The “Strandkorb” – A Cult Object
The number of overnight stays in Mecklenburg-Vorpommern, the Baltic beaches, has more than doubled since over the past decade to 27.5 million. It used to be the classical excursion for East Germans, barred by the communists from more ambitious holiday travel. Now it has become an all-German destination; the place to go to protect your family budget and maintain your ecological principles.
And so this is becoming the summer of the “Strandkorb”, the wicker basket where you shelter from the Baltic (or North Sea) winds while watching the distant horizon, listening to sea-gulls or your arguing neighbours. It has become a cult object and an export hit for German craftsmen; with its colourful flaps, its careful construction, it is seen as typically German; a merging of old traditions with a slightly more modern, cooler image.
Strange-looking basket cluttersThe Strandkorb – untranslatable in English – was devised by the Rostock basket-maker Wilhelm Bartelmann in 1882. An elderly aristocrat complained that while doctors were telling her to take sea-air, they were also telling her not to sit on the sand because of her rheumatism. How could she solve this dilemma? Could Bartelmann make her a seat for the beach that would protect her from too much sun and wind? That was the birth of the Strandkorb. The seat caught on and by the beginning of the 20th century had become more sophisticated: with enough space for a couple, padded seating, an adjustable back, a small table to place ones vacuum flask. The business model was clear: no-one would buy a Strandkorb for a few weeks annual holiday, but it could be rented and kept in storage over the winter.
And so it was that this strange-looking basket clutters the German seaside vista. The British have a different understanding of the beach. If wind is a problem (and it surely is on both the German and the British coasts) then the English dig a deep hole and surround it with a low canvas wall, a wind-break. You use nature to protect yourself against nature; that is what you learn when you live on an island, even a noisy, crowded one like Britain. We see the wind as being part of the fun of being at the seaside; kites fly and skirts get blown up. If you want to sit comfortably, you take a deckchair which you can use to catch the sun. It is open, easy to carry and you can sleep on it.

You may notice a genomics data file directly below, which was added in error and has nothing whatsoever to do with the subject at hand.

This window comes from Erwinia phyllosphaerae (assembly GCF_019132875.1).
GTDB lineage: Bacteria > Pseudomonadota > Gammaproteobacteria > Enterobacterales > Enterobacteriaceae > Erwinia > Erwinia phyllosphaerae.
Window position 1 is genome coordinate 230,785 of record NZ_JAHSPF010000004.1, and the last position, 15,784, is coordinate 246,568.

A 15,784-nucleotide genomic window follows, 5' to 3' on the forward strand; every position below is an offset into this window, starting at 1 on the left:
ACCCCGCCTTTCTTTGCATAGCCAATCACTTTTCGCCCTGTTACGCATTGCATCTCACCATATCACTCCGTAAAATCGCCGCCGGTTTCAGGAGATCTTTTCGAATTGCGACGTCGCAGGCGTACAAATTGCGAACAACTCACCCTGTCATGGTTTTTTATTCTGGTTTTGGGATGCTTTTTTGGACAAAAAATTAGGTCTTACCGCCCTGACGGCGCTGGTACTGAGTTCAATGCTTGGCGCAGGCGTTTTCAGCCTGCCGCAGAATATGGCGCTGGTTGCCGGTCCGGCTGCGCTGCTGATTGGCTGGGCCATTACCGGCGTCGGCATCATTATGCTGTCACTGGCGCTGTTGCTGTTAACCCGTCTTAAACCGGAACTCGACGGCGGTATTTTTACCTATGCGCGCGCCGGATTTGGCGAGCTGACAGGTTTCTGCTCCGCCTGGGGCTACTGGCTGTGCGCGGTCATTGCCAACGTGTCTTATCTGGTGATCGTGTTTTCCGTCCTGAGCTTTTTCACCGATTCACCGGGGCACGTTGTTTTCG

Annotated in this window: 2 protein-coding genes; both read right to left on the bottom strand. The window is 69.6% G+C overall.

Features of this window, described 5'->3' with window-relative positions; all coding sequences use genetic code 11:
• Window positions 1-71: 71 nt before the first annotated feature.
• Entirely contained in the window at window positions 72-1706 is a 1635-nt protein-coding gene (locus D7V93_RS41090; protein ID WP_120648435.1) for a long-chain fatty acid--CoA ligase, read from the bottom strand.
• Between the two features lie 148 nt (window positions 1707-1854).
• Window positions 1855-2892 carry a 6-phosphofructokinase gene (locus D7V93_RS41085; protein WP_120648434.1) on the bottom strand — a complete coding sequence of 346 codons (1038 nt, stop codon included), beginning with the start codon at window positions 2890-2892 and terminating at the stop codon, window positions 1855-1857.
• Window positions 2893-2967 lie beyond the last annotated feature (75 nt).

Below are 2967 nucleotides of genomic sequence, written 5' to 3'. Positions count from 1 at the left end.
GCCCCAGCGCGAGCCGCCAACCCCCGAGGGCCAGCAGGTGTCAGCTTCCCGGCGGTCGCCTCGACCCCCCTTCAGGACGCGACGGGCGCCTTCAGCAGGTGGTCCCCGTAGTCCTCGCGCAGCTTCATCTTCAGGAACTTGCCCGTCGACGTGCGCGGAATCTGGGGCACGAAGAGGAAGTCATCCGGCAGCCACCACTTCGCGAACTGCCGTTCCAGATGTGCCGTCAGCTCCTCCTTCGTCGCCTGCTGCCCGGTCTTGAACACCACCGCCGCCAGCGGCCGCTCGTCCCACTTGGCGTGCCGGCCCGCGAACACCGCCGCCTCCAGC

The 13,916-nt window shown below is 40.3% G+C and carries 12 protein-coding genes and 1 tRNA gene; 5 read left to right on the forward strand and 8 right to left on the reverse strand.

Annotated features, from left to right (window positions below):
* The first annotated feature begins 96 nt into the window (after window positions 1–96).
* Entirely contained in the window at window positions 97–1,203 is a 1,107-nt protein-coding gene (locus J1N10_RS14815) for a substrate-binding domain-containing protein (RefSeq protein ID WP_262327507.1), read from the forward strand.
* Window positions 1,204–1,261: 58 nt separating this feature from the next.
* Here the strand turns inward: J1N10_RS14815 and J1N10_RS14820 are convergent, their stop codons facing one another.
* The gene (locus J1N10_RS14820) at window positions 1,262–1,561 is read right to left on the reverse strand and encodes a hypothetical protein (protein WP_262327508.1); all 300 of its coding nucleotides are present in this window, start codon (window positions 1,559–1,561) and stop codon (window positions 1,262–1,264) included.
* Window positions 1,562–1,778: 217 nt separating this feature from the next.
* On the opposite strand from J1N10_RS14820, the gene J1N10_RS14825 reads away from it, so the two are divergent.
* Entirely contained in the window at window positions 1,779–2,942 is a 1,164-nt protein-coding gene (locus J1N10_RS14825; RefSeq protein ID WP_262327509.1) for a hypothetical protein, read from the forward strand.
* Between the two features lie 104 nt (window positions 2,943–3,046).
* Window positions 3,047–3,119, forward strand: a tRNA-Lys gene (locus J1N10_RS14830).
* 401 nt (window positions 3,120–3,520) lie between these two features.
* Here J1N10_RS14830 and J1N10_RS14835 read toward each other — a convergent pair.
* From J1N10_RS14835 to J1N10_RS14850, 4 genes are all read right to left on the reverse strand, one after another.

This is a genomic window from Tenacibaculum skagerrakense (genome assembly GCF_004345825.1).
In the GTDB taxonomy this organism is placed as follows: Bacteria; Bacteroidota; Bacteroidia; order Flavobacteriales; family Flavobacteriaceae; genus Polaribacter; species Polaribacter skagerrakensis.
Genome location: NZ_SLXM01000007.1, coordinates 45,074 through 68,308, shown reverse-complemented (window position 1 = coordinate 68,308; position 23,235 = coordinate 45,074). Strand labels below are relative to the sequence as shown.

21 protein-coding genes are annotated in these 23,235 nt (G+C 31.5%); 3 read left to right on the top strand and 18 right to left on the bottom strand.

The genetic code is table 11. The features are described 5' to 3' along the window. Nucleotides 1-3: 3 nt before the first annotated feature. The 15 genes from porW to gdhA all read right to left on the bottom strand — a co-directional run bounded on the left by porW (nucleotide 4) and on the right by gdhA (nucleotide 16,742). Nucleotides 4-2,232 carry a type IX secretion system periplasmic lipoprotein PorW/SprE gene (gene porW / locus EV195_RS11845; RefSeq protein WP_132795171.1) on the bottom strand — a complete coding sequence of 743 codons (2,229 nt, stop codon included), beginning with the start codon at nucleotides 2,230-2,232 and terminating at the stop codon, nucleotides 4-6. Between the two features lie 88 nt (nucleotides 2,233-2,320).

A claim to privacyThe Strandkorb is the exact opposite. It is the extension of the beach towel syndrome – the idea that you have to mark out your space on the seaside and fend off strangers. It is a claim to privacy, like a beach towel with lead weights attached. The Strandkorb says: leave me alone! No wonder German writers have loved it. Thomas Mann spent three summers, 1930, 31 and 32, on the Kurische Nehrung (the Curonian Spit), striding down through the dunes from his little summer house to work in his Strandkorb which had been sent specially from Lübeck. There, hidden from view, he wrote Joseph and his Brothers. You can see why a Strandkorb might be conducive to creative writing; it is too uncomfortable to doze in, there is a table, you have a view of the sea, the passing people. Above all, you have privacy and no-privacy. The voices drift over from neighbouring “Strandkörbe” and you can catch the most intimate conversations because the shape of the basket, a little like a confessional booth, allows the two inhabitants to believe they are alone in the world. You are isolated and out of view yet somehow in touch.
The longest Strandkorb of the planet
The point about the Strandkorb is its immobility. It cannot be blown away; you sit, rock-solid, in your own little bunker. The Ostseezeitung, official organ of Strandkorbers, regularly chronicles a “World Championship” in Strandkorb-sprinting. Last summer, this was won by two young men who carried a 70 kilo Strandkorb 20 metres along the Zinnowitz Strand in 5.8 seconds. Well done boys! But, of course, it was a completely pointless exercise. The whole raison d’etre of the Strandkorb is that it should not be moved at all until summer turns into autumn. It is part of a German need for anchoring, for the illusion of permanence. Entering a Strandkorb on a blowy, sunny summer morning is like returning to the womb.
So it is appropriate that the enduring image of the 2007 Heiligendamm G8 summit – perhaps the photograph that will define Angela Merkel’s time as Chancellor – is of the longest Strandkorb on the planet. There they all sit, the leaders of the western world, unable to deal with the climate crisis, still unaware of the gathering financial storm, cowering in the basket to protect themselves against the wind of change. A Strandkorb – the perfect place to hide in a crisis.
is Germany correspondent for the London daily newspaper "The Times". He has been living in Germany for twenty years and is author of the column "My Berlin" in the "Tagesspiegel". In his book "My dear Krauts" he describes the peculiarities of everyday life in Germany with typical British humour.
Photo “Strandkorb” © Lusa58 / PIXELIO
Copyright: Goethe-Institut e. V., Online-Redaktion
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